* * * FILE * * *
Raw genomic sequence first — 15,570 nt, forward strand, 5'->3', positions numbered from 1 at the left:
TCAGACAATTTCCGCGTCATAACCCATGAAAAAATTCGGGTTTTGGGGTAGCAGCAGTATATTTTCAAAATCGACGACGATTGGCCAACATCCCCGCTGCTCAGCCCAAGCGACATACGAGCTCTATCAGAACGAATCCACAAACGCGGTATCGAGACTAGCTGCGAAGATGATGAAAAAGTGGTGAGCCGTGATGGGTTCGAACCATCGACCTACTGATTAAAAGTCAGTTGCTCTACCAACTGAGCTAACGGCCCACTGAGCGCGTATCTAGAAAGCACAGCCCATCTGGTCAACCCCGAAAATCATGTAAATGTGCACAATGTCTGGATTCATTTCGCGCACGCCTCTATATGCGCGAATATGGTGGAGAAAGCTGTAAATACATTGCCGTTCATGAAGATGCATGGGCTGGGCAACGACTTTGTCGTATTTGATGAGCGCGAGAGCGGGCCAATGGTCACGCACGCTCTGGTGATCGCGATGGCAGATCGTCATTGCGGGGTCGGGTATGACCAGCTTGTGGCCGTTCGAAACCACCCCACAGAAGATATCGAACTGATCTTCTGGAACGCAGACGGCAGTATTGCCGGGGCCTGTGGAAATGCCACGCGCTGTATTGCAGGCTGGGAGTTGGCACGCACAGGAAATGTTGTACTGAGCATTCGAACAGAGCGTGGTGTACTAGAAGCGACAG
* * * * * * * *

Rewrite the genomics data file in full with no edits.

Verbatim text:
Raw genomic sequence first — 15,570 nt, forward strand, 5'->3', positions numbered from 1 at the left:
TCAGACAATTTCCGCGTCATAACCCATGAAAAAATTCGGGTTTTGGGGTAGCAGCAGTATATTTTCAAAATCGACGACGATTGGCCAACATCCCCGCTGCTCAGCCCAAGCGACATACGAGCTCTATCAGAACGAATCCACAAACGCGGTATCGAGACTAGCTGCGAAGATGATGAAAAAGTGGTGAGCCGTGATGGGTTCGAACCATCGACCTACTGATTAAAAGTCAGTTGCTCTACCAACTGAGCTAACGGCCCACTGAGCGCGTATCTAGAAAGCACAGCCCATCTGGTCAACCCCGAAAATCATGTAAATGTGCACAATGTCTGGATTCATTTCGCGCACGCCTCTATATGCGCGAATATGGTGGAGAAAGCTGTAAATACATTGCCGTTCATGAAGATGCATGGGCTGGGCAACGACTTTGTCGTATTTGATGAGCGCGAGAGCGGGCCAATGGTCACGCACGCTCTGGTGATCGCGATGGCAGATCGTCATTGCGGGGTCGGGTATGACCAGCTTGTGGCCGTTCGAAACCACCCCACAGAAGATATCGAACTGATCTTCTGGAACGCAGACGGCAGTATTGCCGGGGCCTGTGGAAATGCCACGCGCTGTATTGCAGGCTGGGAGTTGGCACGCACAGGAAATGTTGTACTGAGCATTCGAACAGAGCGTGGTGTACTAGAAGCGACAG